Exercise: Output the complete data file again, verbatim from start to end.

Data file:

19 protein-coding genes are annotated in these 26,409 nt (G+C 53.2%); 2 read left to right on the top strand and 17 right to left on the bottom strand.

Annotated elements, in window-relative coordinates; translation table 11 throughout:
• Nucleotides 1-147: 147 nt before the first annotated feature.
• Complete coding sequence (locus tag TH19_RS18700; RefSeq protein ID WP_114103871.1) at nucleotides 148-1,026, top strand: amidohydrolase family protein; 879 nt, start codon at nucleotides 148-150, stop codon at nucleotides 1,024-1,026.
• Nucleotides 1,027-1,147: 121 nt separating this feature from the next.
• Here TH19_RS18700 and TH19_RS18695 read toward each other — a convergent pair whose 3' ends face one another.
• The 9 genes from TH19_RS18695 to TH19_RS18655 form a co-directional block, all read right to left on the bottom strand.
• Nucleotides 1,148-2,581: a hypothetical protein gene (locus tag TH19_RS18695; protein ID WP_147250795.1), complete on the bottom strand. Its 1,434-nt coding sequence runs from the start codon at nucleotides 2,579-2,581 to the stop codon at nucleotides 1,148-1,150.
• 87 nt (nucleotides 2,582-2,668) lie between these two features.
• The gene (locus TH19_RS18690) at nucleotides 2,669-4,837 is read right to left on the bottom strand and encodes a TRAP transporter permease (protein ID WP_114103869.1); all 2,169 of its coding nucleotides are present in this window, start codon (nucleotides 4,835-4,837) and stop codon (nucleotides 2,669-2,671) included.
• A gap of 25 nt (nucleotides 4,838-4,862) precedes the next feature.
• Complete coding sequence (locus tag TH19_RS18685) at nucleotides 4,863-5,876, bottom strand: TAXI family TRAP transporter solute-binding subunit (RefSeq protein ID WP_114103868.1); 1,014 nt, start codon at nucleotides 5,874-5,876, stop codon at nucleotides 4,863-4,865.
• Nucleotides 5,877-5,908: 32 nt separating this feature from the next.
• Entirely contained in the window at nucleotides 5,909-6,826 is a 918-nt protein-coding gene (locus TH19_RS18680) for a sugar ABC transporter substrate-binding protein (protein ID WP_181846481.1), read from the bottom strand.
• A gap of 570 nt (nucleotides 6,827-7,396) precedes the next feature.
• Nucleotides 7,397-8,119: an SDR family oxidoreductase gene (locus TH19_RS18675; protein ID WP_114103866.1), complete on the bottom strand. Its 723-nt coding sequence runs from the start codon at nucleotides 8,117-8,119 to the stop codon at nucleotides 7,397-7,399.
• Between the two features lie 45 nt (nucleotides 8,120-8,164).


19 protein-coding genes are annotated in these 26,409 nt (G+C 53.2%); 2 read left to right on the top strand and 17 right to left on the bottom strand.

Annotated elements, in window-relative coordinates; translation table 11 throughout:
• Nucleotides 1-147: 147 nt before the first annotated feature.
• Complete coding sequence (locus tag TH19_RS18700; RefSeq protein ID WP_114103871.1) at nucleotides 148-1,026, top strand: amidohydrolase family protein; 879 nt, start codon at nucleotides 148-150, stop codon at nucleotides 1,024-1,026.
• Nucleotides 1,027-1,147: 121 nt separating this feature from the next.
• Here TH19_RS18700 and TH19_RS18695 read toward each other — a convergent pair whose 3' ends face one another.
• The 9 genes from TH19_RS18695 to TH19_RS18655 form a co-directional block, all read right to left on the bottom strand.
• Nucleotides 1,148-2,581: a hypothetical protein gene (locus tag TH19_RS18695; protein ID WP_147250795.1), complete on the bottom strand. Its 1,434-nt coding sequence runs from the start codon at nucleotides 2,579-2,581 to the stop codon at nucleotides 1,148-1,150.
• 87 nt (nucleotides 2,582-2,668) lie between these two features.
• The gene (locus TH19_RS18690) at nucleotides 2,669-4,837 is read right to left on the bottom strand and encodes a TRAP transporter permease (protein ID WP_114103869.1); all 2,169 of its coding nucleotides are present in this window, start codon (nucleotides 4,835-4,837) and stop codon (nucleotides 2,669-2,671) included.
• A gap of 25 nt (nucleotides 4,838-4,862) precedes the next feature.
• Complete coding sequence (locus tag TH19_RS18685) at nucleotides 4,863-5,876, bottom strand: TAXI family TRAP transporter solute-binding subunit (RefSeq protein ID WP_114103868.1); 1,014 nt, start codon at nucleotides 5,874-5,876, stop codon at nucleotides 4,863-4,865.
• Nucleotides 5,877-5,908: 32 nt separating this feature from the next.
• Entirely contained in the window at nucleotides 5,909-6,826 is a 918-nt protein-coding gene (locus TH19_RS18680) for a sugar ABC transporter substrate-binding protein (protein ID WP_181846481.1), read from the bottom strand.
• A gap of 570 nt (nucleotides 6,827-7,396) precedes the next feature.
• Nucleotides 7,397-8,119: an SDR family oxidoreductase gene (locus TH19_RS18675; protein ID WP_114103866.1), complete on the bottom strand. Its 723-nt coding sequence runs from the start codon at nucleotides 8,117-8,119 to the stop codon at nucleotides 7,397-7,399.
• Between the two features lie 45 nt (nucleotides 8,120-8,164).